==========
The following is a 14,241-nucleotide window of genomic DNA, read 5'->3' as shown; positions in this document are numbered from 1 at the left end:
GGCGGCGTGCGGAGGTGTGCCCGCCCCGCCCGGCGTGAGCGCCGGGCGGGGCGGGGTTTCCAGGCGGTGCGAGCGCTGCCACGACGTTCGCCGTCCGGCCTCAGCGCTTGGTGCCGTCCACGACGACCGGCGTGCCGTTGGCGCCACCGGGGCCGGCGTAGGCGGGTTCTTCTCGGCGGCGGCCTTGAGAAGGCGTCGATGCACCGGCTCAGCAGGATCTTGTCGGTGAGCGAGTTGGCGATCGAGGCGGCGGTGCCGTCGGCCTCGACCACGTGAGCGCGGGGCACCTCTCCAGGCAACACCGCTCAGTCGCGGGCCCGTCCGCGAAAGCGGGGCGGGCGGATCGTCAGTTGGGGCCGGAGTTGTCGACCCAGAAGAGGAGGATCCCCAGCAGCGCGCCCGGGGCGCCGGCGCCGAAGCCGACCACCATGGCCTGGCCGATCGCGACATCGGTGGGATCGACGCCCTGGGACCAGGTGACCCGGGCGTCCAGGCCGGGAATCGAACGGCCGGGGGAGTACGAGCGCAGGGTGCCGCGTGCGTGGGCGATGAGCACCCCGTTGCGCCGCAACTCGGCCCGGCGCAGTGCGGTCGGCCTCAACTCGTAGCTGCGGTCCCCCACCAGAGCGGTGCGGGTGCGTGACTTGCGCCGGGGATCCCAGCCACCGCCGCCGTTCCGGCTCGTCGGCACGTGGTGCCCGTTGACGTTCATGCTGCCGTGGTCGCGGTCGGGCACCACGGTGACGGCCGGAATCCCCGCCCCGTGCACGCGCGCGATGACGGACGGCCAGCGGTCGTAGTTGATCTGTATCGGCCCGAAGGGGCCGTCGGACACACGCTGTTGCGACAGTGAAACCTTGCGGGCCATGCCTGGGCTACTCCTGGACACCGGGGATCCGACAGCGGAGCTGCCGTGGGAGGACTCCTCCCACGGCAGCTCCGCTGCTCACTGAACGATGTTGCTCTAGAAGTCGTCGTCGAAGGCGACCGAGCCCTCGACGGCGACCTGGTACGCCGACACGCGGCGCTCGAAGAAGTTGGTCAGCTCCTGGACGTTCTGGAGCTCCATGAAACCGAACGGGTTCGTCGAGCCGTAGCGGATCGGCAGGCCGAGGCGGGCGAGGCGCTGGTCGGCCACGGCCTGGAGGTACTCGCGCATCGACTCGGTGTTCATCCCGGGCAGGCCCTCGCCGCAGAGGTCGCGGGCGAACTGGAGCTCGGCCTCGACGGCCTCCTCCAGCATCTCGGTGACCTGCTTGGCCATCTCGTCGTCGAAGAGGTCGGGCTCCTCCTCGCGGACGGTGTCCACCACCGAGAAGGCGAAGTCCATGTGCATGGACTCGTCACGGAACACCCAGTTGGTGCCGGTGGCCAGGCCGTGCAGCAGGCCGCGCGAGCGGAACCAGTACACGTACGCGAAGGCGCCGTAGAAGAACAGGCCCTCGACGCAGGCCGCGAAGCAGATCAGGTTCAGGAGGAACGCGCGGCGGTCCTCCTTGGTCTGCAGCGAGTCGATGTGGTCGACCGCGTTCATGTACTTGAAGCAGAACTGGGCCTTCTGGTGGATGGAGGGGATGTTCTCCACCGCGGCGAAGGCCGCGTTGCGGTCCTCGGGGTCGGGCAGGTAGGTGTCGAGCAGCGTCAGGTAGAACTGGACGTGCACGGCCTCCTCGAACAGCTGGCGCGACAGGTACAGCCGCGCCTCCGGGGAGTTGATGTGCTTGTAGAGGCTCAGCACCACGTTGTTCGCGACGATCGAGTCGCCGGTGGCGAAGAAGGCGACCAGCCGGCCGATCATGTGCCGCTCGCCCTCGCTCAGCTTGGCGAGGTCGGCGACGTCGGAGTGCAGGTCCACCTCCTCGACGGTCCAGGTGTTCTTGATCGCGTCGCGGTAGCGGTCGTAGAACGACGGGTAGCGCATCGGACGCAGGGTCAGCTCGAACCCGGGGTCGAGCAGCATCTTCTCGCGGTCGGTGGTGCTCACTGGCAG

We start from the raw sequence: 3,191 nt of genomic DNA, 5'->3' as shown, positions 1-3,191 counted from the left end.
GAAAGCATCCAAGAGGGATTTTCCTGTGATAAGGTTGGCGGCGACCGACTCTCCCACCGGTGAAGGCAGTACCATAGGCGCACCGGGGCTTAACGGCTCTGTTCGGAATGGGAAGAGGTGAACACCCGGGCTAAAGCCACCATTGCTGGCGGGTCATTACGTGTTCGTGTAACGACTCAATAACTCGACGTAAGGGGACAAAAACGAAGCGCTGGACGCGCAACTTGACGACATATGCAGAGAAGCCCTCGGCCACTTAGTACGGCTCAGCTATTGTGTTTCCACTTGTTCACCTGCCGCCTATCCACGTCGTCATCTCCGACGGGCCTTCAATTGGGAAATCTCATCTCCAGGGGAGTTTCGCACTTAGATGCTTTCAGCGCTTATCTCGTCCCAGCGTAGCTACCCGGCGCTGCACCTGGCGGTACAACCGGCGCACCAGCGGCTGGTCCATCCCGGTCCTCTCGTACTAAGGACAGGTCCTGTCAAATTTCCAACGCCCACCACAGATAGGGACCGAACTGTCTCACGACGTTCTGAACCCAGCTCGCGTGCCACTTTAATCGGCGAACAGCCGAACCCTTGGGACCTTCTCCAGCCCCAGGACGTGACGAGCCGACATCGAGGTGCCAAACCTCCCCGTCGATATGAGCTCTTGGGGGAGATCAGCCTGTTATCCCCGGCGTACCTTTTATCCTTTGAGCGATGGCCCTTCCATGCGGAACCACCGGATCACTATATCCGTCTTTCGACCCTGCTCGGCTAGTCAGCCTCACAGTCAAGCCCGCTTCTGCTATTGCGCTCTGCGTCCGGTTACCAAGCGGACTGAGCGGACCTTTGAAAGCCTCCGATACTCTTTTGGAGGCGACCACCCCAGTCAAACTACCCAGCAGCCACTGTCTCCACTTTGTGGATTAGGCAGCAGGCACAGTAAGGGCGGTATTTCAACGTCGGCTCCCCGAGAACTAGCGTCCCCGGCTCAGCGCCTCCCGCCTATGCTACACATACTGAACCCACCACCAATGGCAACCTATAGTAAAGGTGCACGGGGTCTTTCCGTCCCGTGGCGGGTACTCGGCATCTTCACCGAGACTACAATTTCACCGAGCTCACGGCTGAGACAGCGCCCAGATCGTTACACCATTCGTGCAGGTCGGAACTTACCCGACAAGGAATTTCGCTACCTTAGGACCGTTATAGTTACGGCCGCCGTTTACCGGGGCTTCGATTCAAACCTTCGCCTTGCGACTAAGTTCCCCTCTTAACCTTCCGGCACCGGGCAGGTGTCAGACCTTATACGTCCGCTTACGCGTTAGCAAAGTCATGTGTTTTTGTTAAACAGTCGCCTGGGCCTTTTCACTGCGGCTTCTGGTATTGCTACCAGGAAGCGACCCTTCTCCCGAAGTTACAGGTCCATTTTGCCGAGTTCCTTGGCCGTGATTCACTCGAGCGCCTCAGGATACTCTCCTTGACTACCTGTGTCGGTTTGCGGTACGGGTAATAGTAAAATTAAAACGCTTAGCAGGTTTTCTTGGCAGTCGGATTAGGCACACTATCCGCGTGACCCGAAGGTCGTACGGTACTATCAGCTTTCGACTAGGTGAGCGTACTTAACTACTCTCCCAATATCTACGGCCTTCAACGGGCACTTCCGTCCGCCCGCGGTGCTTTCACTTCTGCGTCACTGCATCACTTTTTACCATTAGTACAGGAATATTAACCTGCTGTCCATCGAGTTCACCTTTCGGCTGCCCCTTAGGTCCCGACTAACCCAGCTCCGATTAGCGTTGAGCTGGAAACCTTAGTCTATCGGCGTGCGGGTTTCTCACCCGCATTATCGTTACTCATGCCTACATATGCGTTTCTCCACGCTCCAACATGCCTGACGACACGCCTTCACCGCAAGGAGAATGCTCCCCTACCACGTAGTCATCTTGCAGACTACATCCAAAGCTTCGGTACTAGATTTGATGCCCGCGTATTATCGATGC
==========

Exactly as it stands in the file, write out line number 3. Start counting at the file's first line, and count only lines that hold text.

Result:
We start from the raw sequence: 3,191 nt of genomic DNA, 5'->3' as shown, positions 1-3,191 counted from the left end.